Curt Schilling pushes Twitter to turning point

Bob Sullivan

Bob Sullivan

I spent a year studying English Common law in college, and here’s the only thing I really remember: Law exists to prevent mob rule. It only survives when it’s considered effective by the masses. If it’s not, people start taking the law into their own hands.  This is the precipice on which Twitter dangles right now.

You probably heard about former major league baseball player Curt Schilling going all Wild West on jerks who harassed his daughter on Twitter.  I’m fine with what he did; in fact, I think it’s great.  It’s time people realized there are consequences for the stupid, vile things they say online.  It’s high time — past time — we cleaned up the neighborhood. I believe in free speech as much as the next Internet geek, but it’s also time the Internet grew up.  Folks like those who said God-awful things to Schilling’s daughter need to be kicked out of the bar, pronto, and forced to live with the consequences of what they’ve done.

Now, you can all expect a bunch of other folks to follow suit, with varying results, of course.  Curt Schilling can get justice — not to mention, protection from any potential response — because he’s famous.  You probably can’t.

That’s why this is Twitter’s problem.  After all, it’s their bar.  As a refresher course in free speech law, the government can’t make a law preventing you from saying things in public. A company sure as heck can do that with its private property.  You have no Founding Fathers-given right to be vile on Twitter.

I do appreciate the lovely parlor banter about chilling discussion and people’s rights to be assh**s, but save that for college, please. If you are an adult, you owe it to yourself to read the kinds of Tweets directed at people like Anita Sarkeesian, who campaigns against violence in video games. I won’t display them here — but however vile you imagine they are, triple that.    Click that link to see a Mother Jones story which describes 157 “hate Tweets” she received in a single week. They are enough to snap anyone out of a philosophy-induced haze about free speech and social media.

So I was delighted recently when a leaked memo seemed to suggest that Twitter management was starting to get it.

“We suck at dealing with abuse and trolls on the platform and we’ve sucked at it for years. It’s no secret and the rest of the world talks about it every day. We lose core user after core user by not addressing simple trolling issues that they face every day,” CEO Dick Costolo wrote in an internal memo that was published on The Verge last month. ” I’m frankly ashamed of how poorly we’ve dealt with this issue during my tenure as CEO. It’s absurd. There’s no excuse for it. ”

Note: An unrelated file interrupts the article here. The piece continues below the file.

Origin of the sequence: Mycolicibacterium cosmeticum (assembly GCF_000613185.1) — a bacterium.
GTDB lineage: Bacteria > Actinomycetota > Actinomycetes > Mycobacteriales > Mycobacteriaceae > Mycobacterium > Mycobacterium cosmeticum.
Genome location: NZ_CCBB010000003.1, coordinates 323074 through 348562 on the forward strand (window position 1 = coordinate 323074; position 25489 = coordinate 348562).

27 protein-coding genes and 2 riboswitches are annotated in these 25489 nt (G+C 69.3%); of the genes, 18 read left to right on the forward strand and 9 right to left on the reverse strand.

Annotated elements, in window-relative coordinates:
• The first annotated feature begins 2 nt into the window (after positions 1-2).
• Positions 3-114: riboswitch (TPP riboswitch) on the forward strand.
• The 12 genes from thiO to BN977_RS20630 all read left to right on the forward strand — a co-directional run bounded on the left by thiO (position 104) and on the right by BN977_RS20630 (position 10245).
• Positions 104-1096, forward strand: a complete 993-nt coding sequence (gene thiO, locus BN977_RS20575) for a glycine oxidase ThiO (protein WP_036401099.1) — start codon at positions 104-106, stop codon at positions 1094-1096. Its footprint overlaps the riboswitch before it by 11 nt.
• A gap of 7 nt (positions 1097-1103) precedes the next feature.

He then promised to start kicking users off Twitter “right and left” for mishbehaving. The Electronic Frontier Foundation, which also cheered the general message, paused on that last part. calling it a “dangerous sentiment.”  I know, that’s what the EFF has to say, and I’m glad they are saying it. But enough is enough.

Creeps are running circles around decent people while we continue the collegiate debate here. I’m ready to give Twitter the right to kick people off the service right and left, with a very big IF.  IF it doesn’t try to do this on the cheap, and IF it’s very transparent.

The real problem here is money, as it always is.  Here’s a brief history lesson. Back when eBay was just about the only profitable firm on the Internet, it had a massive problem that threatened its very survival.  Fraud was rampant. In some categories, such as expensive electronics, roughly half of all listings were fraudulent. After repeating the usual Internet BS about community policing (which is really discount policing), eBay finally got serious and hired a huge team of fraud fighters — human beings — who put in the heavy lifting of reviewing listings by hand and cleaning up their neighborhood.

Twitter has to do this. It’s not only the right thing to do, it’s absolutely critical for its survival. In fact, it’s critical for the entire spirit of social media and perhaps the Internet itself.  Twitter needs to grow up, grow a pair, and start investing in decency. What’s that you say, it’s not “scale-able?”  When then just turn off the lights. It’s your bar. It’s your job to keep it safe.  What we don’t want is a world of random justice doled out by Curt Schilling.

Why? Because Twitter can do this in a transparent, reasonable way.  We all know some of these things will be tough calls.  What is trolling and what is hate speech?  Trolls say crap just to start angry discussions. People who fall for their tactics kind of get what they deserve.  Hate speech is threatening.  Yes, there are gray lines. A computer will never do a good job of figuring that out.  But let’s get real — there is no confusion about the kinds of Tweets Sarkeesian often gets. Twitter did recently release improved tools for reporting problems, but we’ll see if there are improvements to response time. It shouldn’t take longer than a few minutes to get them removed. When there is a “false positive,” as there will be, Twitter should have a very prompt process for appeal.  Right now, complaints often go to black holes, and the creeps know this, and take advantage of it.  That’s the real problem, Twitter.

Your move. A million Curt Schillings are watching.

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